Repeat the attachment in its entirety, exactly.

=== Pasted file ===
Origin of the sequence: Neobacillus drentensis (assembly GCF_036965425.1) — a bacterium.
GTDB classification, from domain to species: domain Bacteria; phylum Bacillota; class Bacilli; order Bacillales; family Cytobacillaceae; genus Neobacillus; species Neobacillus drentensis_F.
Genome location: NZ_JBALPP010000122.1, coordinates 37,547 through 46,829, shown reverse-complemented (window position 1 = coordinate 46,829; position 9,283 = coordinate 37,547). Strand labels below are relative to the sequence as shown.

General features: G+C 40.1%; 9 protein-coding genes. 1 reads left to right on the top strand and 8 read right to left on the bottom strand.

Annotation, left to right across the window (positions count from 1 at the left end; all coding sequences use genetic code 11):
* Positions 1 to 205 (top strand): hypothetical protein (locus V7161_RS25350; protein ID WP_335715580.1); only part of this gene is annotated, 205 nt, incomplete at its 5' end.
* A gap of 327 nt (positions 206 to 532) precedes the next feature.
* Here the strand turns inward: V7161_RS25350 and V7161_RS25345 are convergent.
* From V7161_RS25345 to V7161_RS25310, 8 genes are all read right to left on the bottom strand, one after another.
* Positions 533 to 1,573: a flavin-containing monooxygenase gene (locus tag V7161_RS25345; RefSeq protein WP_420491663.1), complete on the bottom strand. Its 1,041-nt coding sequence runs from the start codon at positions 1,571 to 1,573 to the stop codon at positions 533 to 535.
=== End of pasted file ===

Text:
Origin of the sequence: Neobacillus drentensis (assembly GCF_036965425.1) — a bacterium.
GTDB classification, from domain to species: domain Bacteria; phylum Bacillota; class Bacilli; order Bacillales; family Cytobacillaceae; genus Neobacillus; species Neobacillus drentensis_F.
Genome location: NZ_JBALPP010000122.1, coordinates 37,547 through 46,829, shown reverse-complemented (window position 1 = coordinate 46,829; position 9,283 = coordinate 37,547). Strand labels below are relative to the sequence as shown.

General features: G+C 40.1%; 9 protein-coding genes. 1 reads left to right on the top strand and 8 read right to left on the bottom strand.

Annotation, left to right across the window (positions count from 1 at the left end; all coding sequences use genetic code 11):
* Positions 1 to 205 (top strand): hypothetical protein (locus V7161_RS25350; protein ID WP_335715580.1); only part of this gene is annotated, 205 nt, incomplete at its 5' end.
* A gap of 327 nt (positions 206 to 532) precedes the next feature.
* Here the strand turns inward: V7161_RS25350 and V7161_RS25345 are convergent.
* From V7161_RS25345 to V7161_RS25310, 8 genes are all read right to left on the bottom strand, one after another.
* Positions 533 to 1,573: a flavin-containing monooxygenase gene (locus tag V7161_RS25345; RefSeq protein WP_420491663.1), complete on the bottom strand. Its 1,041-nt coding sequence runs from the start codon at positions 1,571 to 1,573 to the stop codon at positions 533 to 535.